Tim: There was. Basically, that’s what took so long for us to get started. ‘Cause we talked about it for — I want to say three years, but it might have been just a little bit over two years, before we actually DID anything about it. And that’s what we had to get used to — is, we had to focus on the greater good, not on the immediate need of any one entity. So, how I look at it — and it hasn’t gone this way — is — what I would like us to see, is, each one of us, each year, commit a certain amount of money — and, in my mind, it should be like $50,000 — towards broadband. And then, one entity gets all that money — we prioritize that, and, how I envision that is, one entity gets all that money for year one, and another entity gets that money for year two. But then, after a few years of that, you’re going to have this great big spiderweb of a network that’s all of ours. At equal cost. And then there’s not these IRUs going back and forth, of, well, you only paid for a quarter of a mile of it, and I paid for three-quarters of a mile, and — that’s — you know, you get away from all of that. That’s how I would like it to be seen.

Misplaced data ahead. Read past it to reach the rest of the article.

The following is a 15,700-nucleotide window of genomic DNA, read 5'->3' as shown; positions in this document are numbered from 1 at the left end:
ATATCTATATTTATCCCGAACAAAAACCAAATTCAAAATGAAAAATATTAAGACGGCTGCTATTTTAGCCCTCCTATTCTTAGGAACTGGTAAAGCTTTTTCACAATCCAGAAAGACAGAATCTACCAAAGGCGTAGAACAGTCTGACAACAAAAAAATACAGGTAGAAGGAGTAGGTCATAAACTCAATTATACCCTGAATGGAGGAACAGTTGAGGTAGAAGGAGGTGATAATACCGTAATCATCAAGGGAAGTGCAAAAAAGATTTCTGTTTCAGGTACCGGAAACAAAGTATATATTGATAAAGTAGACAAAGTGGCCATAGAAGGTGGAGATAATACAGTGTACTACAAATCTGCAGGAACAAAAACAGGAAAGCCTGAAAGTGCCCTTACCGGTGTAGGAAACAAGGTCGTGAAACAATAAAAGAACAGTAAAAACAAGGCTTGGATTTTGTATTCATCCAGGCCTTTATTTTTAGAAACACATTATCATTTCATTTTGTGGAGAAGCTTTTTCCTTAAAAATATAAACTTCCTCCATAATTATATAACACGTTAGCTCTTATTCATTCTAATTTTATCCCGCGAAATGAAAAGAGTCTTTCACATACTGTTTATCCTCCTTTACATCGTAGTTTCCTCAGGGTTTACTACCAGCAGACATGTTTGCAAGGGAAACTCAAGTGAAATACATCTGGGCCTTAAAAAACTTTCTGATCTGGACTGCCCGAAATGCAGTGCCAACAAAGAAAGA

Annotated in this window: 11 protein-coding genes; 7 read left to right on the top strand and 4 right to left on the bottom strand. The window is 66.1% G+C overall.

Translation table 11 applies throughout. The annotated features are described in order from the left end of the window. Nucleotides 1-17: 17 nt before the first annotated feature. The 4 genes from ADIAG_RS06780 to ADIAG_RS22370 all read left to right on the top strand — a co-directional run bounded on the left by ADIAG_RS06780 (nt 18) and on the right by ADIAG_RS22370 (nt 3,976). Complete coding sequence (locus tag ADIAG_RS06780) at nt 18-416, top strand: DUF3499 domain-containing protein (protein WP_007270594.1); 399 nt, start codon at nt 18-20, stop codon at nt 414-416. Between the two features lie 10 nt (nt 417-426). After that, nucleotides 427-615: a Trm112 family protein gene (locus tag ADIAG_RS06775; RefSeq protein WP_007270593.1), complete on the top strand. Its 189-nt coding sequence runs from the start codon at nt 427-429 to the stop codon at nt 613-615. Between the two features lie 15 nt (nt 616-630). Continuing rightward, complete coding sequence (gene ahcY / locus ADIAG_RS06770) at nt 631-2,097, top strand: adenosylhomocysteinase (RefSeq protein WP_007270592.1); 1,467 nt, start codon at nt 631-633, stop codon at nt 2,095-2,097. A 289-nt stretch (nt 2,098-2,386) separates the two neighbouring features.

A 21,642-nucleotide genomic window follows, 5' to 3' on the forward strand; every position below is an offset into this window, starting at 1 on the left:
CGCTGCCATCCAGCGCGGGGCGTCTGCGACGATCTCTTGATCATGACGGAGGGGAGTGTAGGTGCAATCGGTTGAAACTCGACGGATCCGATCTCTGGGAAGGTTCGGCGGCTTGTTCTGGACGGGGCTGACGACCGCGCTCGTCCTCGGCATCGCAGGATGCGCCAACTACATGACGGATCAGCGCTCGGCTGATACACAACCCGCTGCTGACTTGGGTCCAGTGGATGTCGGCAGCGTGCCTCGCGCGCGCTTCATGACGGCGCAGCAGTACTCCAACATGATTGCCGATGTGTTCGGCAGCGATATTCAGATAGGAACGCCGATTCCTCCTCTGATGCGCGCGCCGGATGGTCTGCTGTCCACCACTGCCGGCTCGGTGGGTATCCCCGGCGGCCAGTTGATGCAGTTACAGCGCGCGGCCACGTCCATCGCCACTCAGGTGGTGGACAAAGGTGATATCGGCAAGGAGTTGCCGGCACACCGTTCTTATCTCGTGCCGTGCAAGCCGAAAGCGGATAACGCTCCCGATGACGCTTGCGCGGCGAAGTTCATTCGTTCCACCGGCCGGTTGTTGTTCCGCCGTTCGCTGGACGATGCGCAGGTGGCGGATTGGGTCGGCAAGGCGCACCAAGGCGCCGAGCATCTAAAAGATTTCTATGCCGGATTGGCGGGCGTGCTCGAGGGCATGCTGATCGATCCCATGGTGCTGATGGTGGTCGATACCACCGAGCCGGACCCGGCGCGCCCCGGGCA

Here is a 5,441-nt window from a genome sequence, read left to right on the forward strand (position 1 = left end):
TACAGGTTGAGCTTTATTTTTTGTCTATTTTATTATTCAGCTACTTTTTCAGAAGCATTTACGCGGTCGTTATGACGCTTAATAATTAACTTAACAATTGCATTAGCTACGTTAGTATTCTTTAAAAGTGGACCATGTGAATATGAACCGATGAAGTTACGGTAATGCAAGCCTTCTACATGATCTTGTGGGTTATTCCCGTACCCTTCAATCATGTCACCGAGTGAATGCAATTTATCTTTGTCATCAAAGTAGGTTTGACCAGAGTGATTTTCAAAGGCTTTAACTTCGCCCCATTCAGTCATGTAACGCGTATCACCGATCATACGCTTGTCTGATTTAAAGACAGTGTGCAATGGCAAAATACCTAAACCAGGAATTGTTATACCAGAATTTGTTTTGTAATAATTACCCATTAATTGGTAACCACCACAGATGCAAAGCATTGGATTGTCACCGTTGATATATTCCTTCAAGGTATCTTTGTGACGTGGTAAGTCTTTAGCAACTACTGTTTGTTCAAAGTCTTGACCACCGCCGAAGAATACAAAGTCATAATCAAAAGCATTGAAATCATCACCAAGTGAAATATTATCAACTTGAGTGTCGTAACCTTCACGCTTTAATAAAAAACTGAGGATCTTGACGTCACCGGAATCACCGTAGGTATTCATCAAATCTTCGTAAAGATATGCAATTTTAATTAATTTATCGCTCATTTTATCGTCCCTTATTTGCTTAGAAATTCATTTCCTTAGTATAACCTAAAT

And the new Chamber president said it’s excellent, because he’s worked with a lot of different governments in his previous Chamber jobs, in other areas of the nation, and he said, governments don’t work as well as what you guys are working up here — traditionally, together.
Chris: And so, I think that leads me to the question of — the Chamber’s involved with this. Is this something that’s going to benefit businesses? Or is the Chamber just really focused on making sure that the schools and the counties are operating efficiently?